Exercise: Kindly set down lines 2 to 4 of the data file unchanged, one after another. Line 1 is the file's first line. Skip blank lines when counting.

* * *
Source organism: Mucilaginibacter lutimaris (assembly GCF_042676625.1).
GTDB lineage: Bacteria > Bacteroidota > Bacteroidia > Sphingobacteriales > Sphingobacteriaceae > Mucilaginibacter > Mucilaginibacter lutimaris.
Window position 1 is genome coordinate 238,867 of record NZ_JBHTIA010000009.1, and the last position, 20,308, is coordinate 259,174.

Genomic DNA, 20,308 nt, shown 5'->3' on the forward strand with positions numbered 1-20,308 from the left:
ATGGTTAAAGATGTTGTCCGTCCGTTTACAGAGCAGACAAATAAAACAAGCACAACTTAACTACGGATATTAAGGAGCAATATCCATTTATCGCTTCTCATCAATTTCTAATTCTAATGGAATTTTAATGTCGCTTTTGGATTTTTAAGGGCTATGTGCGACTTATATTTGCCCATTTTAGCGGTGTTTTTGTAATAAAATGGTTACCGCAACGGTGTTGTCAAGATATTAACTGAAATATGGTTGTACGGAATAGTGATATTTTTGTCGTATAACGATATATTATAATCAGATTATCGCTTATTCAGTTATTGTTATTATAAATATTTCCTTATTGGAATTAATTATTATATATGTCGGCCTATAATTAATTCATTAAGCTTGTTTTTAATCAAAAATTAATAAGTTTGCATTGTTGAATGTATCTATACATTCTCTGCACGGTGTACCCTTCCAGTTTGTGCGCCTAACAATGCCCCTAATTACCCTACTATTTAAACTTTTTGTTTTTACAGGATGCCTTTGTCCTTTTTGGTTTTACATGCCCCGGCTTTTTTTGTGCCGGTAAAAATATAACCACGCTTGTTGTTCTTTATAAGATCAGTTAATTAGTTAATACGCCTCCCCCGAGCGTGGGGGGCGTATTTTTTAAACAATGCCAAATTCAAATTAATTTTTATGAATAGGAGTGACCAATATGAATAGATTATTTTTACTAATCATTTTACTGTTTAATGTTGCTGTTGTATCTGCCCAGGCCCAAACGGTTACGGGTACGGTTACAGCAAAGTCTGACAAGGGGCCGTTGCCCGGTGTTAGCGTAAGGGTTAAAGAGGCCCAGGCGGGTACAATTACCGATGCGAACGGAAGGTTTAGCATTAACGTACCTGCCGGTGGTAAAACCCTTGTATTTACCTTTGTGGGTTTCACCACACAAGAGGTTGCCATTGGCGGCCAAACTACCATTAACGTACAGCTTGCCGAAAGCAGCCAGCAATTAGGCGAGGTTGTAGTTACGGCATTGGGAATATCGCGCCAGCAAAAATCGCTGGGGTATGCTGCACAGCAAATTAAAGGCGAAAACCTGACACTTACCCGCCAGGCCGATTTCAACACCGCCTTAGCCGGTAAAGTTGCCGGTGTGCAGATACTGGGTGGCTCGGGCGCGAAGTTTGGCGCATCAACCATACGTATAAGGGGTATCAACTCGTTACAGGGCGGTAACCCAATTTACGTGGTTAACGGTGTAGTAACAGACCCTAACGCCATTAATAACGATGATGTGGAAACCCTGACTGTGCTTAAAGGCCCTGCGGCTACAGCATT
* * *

GTDB lineage: Bacteria > Bacteroidota > Bacteroidia > Sphingobacteriales > Sphingobacteriaceae > Mucilaginibacter > Mucilaginibacter lutimaris.
Window position 1 is genome coordinate 238,867 of record NZ_JBHTIA010000009.1, and the last position, 20,308, is coordinate 259,174.

Genomic DNA, 20,308 nt, shown 5'->3' on the forward strand with positions numbered 1-20,308 from the left: